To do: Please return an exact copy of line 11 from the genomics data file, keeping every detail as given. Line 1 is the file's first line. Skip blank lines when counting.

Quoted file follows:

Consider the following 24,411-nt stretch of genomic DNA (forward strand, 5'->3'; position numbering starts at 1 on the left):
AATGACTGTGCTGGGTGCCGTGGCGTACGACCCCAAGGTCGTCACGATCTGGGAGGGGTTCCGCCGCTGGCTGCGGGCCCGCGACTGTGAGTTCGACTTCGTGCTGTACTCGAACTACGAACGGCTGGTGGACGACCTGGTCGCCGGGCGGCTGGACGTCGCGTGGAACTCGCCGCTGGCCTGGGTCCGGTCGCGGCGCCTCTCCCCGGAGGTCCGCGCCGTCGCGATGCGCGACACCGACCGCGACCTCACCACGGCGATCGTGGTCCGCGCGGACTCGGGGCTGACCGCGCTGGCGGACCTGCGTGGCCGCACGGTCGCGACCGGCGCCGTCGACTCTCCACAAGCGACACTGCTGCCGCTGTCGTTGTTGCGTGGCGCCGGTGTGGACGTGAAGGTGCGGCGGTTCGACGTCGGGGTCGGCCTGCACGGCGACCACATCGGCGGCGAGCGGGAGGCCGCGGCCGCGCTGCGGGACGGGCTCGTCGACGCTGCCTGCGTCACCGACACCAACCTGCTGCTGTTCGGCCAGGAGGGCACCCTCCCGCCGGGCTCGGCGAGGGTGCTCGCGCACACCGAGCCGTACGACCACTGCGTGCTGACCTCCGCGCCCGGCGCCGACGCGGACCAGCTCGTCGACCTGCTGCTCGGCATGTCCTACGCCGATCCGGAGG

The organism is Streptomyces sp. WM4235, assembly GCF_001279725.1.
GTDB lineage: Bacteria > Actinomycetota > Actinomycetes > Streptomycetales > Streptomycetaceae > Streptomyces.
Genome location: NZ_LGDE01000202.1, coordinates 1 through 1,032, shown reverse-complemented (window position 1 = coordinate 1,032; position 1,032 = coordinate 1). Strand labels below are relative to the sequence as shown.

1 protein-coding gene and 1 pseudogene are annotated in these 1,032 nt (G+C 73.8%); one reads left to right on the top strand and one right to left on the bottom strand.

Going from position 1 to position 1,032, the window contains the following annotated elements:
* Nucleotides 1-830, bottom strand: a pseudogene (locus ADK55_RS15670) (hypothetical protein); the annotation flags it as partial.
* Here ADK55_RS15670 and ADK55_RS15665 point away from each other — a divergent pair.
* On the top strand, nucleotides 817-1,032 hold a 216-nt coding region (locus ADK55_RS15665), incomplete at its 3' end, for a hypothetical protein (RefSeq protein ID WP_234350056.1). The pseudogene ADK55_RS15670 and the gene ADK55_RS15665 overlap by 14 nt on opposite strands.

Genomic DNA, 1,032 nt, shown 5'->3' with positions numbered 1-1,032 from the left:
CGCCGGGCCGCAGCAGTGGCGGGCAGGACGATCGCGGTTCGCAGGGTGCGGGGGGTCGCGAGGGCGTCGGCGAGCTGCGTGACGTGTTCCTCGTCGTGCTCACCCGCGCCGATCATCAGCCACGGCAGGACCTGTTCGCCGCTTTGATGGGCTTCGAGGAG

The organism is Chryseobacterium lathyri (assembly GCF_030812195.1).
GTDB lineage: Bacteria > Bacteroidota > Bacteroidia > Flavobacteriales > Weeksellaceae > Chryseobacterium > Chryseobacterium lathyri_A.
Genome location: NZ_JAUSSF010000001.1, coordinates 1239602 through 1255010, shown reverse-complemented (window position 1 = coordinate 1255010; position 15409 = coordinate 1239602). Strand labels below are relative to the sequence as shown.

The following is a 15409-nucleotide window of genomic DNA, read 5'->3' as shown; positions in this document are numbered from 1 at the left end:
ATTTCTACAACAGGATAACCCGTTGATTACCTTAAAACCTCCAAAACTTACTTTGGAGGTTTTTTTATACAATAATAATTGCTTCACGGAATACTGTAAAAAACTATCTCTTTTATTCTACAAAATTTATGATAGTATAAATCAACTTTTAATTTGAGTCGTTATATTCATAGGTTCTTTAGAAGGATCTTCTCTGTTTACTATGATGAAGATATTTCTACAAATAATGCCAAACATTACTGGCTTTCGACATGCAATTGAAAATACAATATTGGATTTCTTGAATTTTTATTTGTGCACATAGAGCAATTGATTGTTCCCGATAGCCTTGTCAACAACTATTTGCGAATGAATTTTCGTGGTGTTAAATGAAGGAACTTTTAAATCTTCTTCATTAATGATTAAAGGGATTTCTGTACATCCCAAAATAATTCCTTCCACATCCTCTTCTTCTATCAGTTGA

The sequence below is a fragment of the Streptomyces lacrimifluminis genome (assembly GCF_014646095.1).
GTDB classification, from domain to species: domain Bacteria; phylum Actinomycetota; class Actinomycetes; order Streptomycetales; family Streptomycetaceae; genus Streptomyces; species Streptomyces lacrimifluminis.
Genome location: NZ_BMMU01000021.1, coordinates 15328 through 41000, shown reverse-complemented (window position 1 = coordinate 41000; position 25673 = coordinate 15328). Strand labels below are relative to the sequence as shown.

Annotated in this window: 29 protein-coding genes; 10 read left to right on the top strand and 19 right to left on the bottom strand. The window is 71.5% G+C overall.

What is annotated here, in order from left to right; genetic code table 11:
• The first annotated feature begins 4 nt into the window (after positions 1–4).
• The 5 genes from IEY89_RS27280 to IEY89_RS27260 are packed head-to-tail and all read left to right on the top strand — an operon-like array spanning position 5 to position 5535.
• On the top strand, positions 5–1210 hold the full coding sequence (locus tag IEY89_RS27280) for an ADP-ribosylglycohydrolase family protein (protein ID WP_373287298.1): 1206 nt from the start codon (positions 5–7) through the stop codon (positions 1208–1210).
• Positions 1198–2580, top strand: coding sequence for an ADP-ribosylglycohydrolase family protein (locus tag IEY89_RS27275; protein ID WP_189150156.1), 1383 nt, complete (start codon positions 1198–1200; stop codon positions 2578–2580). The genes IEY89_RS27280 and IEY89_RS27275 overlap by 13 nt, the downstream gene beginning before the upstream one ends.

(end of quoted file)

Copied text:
Genomic DNA, 1,032 nt, shown 5'->3' with positions numbered 1-1,032 from the left: